Sorry, Oregon, but you're behind the times.

Sadly, Laverkin's ordinance had to be repealed after the Utah Attorney General said it was unconstitutional, but at least they were on the cutting edge, no?
posted by mr_crash_davis at 12:58 PM on June 4, 2002


Let them go the whole mile and secede---of course then we should close the US border with the new quasi-state-county in its entirety.
posted by nathan_teske at 1:00 PM on June 4, 2002


I'd like to see what would happen if they attempted a peaceful secession, via their county government, a referendum or something.

Check any history book for what happened 142 years ago if you're really curious.
posted by ljromanoff at 1:33 PM on June 4, 2002


cleaning out deadwood and damaged trees, then I'm all for their exercise in civil disobedience

Dead trees are important too. They are just not as fun to hug.
posted by piskycritter at 1:42 PM on June 4, 2002


I realize they're important, but like anything, if people were to moderate their harvesting the forest would be ok and so would people. Unfortunately people tend to think in the extremely short term and clear cut (and try to convince "tree huggers" that monoculture replacements are environmentally friendly)
posted by substrate at 1:47 PM on June 4, 2002


People secede from the US, and other countries, all the time. Usually it's for not much more than the chance to sell novelty passports and t-shirts, but a few of them are relatively successful...
posted by ook at 1:53 PM on June 4, 2002


Kooks.
posted by rushmc at 2:31 PM on June 4, 2002


hey ook, thanks for the link (visions of Cryptonomicon dance in my head...)
posted by jkaczor at 3:08 PM on June 4, 2002


Unfortunately the poor kooks have some genuine concerns but they never learned how to manipulate the media as well as the "green" side.

I live in the middle of the Columbia River Gorge National Scenic Area and if you live outside of town the "Gorge Commission" can tell you what color to make your roof or paint your house. Honest. Just pray your house doesn't burn down (or get too old) because you probably couldn't rebuild it. Someone declares your property a scenic area and all your retirement plans and plans to give something of value to your kids go out the windows.

Your hear the same rural depopulation rhetoric here too--equally as lame.
Yes, this area needs to be protected but who bears the cost?
posted by wiinga at 8:04 PM on June 4, 2002


insomnyuk
the story, if you care to read it, makes pretty clear that we're not talking about Jeffersonian country gentlemen wary of Rooseveltian governmental intervention. This is xenophobic, borderline militia material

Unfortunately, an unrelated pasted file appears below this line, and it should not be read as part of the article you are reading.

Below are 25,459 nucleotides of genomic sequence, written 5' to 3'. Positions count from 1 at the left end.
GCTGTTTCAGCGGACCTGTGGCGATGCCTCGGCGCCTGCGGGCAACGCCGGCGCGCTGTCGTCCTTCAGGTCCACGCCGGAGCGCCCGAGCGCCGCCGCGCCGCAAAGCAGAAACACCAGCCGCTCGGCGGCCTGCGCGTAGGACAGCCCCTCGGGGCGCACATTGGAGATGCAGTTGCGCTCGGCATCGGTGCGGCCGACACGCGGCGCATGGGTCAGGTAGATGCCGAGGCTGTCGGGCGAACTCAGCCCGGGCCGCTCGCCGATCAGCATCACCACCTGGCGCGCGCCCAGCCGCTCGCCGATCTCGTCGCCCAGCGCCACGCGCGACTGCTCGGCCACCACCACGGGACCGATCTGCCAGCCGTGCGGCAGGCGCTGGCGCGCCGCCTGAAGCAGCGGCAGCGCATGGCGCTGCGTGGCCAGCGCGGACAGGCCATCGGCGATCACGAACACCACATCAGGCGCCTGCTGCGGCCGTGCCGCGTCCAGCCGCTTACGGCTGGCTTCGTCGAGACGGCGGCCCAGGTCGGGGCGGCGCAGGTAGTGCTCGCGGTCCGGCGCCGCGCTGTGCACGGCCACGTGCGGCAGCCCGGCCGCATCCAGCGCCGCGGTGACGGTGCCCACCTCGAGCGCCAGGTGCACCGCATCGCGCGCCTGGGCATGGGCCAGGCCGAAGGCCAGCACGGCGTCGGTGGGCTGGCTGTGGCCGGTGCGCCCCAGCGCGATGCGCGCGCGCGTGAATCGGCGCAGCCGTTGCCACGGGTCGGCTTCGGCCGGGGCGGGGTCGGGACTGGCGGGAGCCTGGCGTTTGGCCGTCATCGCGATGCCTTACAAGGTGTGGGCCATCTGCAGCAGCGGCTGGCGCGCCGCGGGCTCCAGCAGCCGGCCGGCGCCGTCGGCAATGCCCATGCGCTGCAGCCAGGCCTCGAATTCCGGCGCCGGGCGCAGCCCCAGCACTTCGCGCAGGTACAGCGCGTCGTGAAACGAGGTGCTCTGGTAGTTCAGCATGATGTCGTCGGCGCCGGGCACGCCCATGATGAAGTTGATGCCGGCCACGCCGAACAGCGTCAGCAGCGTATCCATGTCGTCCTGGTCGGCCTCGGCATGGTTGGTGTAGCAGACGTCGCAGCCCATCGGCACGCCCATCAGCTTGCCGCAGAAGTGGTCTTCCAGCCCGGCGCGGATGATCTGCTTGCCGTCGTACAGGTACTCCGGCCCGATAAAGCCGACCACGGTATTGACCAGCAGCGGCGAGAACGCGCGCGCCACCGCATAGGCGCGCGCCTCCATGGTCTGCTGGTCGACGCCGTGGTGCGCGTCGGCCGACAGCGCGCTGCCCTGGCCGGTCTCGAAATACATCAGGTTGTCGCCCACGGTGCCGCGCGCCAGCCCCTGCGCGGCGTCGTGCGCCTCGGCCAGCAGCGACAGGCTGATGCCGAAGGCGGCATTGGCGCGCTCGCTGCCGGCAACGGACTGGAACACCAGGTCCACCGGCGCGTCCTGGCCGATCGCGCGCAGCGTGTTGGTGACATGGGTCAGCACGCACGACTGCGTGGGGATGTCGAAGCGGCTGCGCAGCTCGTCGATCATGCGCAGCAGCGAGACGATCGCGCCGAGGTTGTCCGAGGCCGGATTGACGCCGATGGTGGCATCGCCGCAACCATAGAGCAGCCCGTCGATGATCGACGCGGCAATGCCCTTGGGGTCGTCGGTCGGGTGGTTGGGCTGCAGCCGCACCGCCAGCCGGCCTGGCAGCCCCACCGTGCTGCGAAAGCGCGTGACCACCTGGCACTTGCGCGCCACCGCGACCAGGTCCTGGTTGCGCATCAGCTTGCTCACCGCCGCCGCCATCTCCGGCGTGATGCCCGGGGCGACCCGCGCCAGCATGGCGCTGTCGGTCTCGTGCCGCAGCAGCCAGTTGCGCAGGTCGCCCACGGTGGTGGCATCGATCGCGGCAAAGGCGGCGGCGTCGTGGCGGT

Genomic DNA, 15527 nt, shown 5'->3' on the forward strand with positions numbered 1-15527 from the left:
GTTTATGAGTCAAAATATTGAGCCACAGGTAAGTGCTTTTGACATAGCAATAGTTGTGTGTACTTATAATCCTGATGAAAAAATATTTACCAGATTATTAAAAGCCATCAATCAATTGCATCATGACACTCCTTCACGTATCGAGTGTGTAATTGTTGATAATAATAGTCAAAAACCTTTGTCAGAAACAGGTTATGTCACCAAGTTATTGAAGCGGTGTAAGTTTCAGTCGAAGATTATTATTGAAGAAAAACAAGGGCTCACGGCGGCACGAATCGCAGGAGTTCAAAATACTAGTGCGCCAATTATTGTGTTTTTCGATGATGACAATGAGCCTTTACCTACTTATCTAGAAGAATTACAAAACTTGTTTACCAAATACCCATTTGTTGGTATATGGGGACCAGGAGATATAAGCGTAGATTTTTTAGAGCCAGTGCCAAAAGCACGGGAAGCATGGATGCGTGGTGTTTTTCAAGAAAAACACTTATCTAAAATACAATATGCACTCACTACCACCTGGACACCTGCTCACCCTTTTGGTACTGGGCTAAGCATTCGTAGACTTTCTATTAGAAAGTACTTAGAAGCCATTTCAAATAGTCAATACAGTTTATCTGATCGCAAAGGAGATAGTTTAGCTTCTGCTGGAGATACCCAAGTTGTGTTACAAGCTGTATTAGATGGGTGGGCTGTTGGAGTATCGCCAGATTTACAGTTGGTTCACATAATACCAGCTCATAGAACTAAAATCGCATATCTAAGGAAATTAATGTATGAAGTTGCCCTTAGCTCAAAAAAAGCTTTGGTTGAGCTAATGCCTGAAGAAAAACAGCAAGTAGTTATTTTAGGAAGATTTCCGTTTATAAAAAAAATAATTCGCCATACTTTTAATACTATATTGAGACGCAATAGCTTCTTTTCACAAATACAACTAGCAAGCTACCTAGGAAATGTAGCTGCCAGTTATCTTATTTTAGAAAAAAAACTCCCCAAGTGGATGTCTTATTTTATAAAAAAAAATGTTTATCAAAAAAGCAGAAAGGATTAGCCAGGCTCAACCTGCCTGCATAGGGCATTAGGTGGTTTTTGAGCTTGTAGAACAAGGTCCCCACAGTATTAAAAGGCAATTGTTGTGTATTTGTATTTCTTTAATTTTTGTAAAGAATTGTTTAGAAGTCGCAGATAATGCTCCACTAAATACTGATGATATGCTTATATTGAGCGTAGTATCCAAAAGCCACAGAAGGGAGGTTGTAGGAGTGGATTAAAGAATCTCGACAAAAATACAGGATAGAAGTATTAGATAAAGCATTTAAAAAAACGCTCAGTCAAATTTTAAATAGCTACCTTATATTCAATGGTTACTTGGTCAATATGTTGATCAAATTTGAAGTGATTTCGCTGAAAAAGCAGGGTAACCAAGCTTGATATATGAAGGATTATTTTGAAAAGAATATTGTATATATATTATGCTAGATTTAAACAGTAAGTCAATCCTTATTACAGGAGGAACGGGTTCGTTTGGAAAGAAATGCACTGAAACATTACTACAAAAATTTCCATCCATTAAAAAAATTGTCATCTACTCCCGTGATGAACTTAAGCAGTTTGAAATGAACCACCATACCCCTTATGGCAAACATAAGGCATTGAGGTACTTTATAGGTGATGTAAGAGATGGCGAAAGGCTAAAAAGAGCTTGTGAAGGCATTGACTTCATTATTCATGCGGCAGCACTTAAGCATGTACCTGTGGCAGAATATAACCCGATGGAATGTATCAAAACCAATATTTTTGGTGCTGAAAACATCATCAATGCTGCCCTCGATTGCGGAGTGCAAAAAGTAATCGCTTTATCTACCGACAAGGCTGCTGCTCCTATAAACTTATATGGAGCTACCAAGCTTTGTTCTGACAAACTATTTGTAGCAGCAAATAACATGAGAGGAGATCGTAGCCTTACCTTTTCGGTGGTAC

Endure me for a sec: the guy says "If anything ever got bad..." What exactly? Invasion by Kofi Annan led (i.e. dark skinned) troops?
And then: "we could have foreigners here controlling us". The UN controlling Americans? How dear God, how? It's a nutty argument, attack me with your exquisite irony if you want, but it remains nutty and dangerous
You write that "they basically think the U.N. might one day work closely with the government to screw them over". Maybe they think that (and again, how would they accomplish that is a mystery: relocating blacks in rural Oregon?), but their words are different. And please, the whole rhetoric against "bureaucrats" is kinda scary:

Aren't the bureaucrats in Washington D.C. foreign enough?

I don't know. What about the bureaucrats in the Murrah building instead?
posted by matteo at 7:02 AM on June 5, 2002


Kooks.
posted by vaca at 2:25 PM on June 5, 2002


Matteo, first, you assumed I didn't read the story (but if you had read my post, it made it clear that I had read it), then you assume that those yokels are all racists (there's a slim difference between racism and xenophobia).

I don't know. What about the bureaucrats in the Murrah building instead?

You are putting some simple farmers who have had their livelihoods threatened by the government into the same boat as a murder who killed 150 people. Whatever.

Maybe they think that (and again, how would they accomplish that is a mystery: relocating blacks in rural Oregon?)

Another unfounded assumption by you. Maybe they have more foresight than you think.
posted by insomnyuk at 9:49 PM on June 6, 2002